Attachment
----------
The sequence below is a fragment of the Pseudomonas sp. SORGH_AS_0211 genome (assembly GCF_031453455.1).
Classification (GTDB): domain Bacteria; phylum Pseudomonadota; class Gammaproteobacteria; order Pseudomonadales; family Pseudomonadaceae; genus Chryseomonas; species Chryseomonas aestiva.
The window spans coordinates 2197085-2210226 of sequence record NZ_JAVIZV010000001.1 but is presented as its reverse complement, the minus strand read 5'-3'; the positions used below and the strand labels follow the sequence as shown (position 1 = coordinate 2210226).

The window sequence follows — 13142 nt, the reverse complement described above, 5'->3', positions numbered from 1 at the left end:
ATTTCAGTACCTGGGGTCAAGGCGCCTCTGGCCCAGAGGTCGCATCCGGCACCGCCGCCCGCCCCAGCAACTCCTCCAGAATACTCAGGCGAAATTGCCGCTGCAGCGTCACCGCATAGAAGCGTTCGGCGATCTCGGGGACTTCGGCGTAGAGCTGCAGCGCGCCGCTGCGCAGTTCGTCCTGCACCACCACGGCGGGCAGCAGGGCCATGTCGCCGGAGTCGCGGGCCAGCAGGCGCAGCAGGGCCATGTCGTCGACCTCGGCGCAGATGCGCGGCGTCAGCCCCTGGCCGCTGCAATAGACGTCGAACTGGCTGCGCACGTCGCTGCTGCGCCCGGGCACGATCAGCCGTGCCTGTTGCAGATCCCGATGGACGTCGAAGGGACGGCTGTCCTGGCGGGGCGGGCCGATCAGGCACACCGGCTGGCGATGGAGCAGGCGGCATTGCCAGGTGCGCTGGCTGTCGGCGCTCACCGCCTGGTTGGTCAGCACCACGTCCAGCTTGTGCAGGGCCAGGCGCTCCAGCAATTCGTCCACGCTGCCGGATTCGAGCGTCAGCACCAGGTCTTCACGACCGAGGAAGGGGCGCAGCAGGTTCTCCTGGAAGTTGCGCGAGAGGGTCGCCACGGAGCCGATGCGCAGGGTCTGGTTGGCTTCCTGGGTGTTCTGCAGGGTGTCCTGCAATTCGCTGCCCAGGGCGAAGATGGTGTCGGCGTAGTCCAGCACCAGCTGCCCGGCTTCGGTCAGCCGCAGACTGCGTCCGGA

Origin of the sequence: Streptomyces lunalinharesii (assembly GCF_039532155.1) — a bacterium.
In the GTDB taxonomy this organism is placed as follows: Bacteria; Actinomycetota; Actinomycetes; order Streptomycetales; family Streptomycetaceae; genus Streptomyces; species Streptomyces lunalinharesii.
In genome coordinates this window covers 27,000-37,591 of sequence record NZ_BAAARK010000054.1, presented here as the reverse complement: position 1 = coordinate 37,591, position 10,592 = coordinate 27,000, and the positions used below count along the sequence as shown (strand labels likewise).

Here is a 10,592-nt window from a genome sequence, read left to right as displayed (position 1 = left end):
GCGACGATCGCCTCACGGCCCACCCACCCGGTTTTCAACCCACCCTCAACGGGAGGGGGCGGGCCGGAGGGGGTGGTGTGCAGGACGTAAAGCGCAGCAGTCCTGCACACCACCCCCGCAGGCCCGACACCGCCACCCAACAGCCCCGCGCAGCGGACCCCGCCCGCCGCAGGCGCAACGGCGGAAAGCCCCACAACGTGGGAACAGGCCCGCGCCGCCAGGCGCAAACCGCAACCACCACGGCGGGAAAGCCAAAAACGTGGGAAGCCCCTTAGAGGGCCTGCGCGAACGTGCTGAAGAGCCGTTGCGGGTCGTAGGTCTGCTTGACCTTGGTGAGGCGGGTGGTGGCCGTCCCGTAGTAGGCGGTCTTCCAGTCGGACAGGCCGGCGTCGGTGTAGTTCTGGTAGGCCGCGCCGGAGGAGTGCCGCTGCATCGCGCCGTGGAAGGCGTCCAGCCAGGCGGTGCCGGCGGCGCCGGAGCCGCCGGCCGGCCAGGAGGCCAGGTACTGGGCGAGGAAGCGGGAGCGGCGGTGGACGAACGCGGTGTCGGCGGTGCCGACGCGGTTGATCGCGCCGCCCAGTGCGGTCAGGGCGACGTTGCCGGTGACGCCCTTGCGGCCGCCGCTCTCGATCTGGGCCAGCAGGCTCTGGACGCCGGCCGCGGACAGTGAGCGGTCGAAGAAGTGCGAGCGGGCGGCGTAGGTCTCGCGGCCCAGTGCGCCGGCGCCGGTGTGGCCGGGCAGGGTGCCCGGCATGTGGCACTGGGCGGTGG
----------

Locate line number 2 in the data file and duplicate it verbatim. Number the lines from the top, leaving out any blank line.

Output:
Classification (GTDB): domain Bacteria; phylum Pseudomonadota; class Gammaproteobacteria; order Pseudomonadales; family Pseudomonadaceae; genus Chryseomonas; species Chryseomonas aestiva.